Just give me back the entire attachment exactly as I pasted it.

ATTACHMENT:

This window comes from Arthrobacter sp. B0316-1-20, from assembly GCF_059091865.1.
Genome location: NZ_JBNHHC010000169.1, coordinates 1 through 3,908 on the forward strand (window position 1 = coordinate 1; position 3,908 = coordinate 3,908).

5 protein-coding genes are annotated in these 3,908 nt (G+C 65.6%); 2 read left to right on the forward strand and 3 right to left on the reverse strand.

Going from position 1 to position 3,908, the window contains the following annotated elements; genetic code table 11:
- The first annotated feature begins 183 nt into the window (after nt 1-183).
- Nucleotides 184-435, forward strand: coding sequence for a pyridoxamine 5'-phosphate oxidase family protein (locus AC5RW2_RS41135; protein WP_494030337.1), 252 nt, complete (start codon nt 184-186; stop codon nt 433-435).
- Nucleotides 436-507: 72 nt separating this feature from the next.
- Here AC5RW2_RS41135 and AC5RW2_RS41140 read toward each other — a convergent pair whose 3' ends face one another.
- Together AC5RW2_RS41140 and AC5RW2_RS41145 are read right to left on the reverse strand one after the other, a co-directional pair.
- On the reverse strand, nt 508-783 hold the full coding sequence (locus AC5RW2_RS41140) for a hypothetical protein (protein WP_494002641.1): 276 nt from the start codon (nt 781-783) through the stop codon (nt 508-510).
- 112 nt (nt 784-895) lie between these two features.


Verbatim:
This window comes from Arthrobacter sp. B0316-1-20, from assembly GCF_059091865.1.
Genome location: NZ_JBNHHC010000169.1, coordinates 1 through 3,908 on the forward strand (window position 1 = coordinate 1; position 3,908 = coordinate 3,908).

5 protein-coding genes are annotated in these 3,908 nt (G+C 65.6%); 2 read left to right on the forward strand and 3 right to left on the reverse strand.

Going from position 1 to position 3,908, the window contains the following annotated elements; genetic code table 11:
- The first annotated feature begins 183 nt into the window (after nt 1-183).
- Nucleotides 184-435, forward strand: coding sequence for a pyridoxamine 5'-phosphate oxidase family protein (locus AC5RW2_RS41135; protein WP_494030337.1), 252 nt, complete (start codon nt 184-186; stop codon nt 433-435).
- Nucleotides 436-507: 72 nt separating this feature from the next.
- Here AC5RW2_RS41135 and AC5RW2_RS41140 read toward each other — a convergent pair whose 3' ends face one another.
- Together AC5RW2_RS41140 and AC5RW2_RS41145 are read right to left on the reverse strand one after the other, a co-directional pair.
- On the reverse strand, nt 508-783 hold the full coding sequence (locus AC5RW2_RS41140) for a hypothetical protein (protein WP_494002641.1): 276 nt from the start codon (nt 781-783) through the stop codon (nt 508-510).
- 112 nt (nt 784-895) lie between these two features.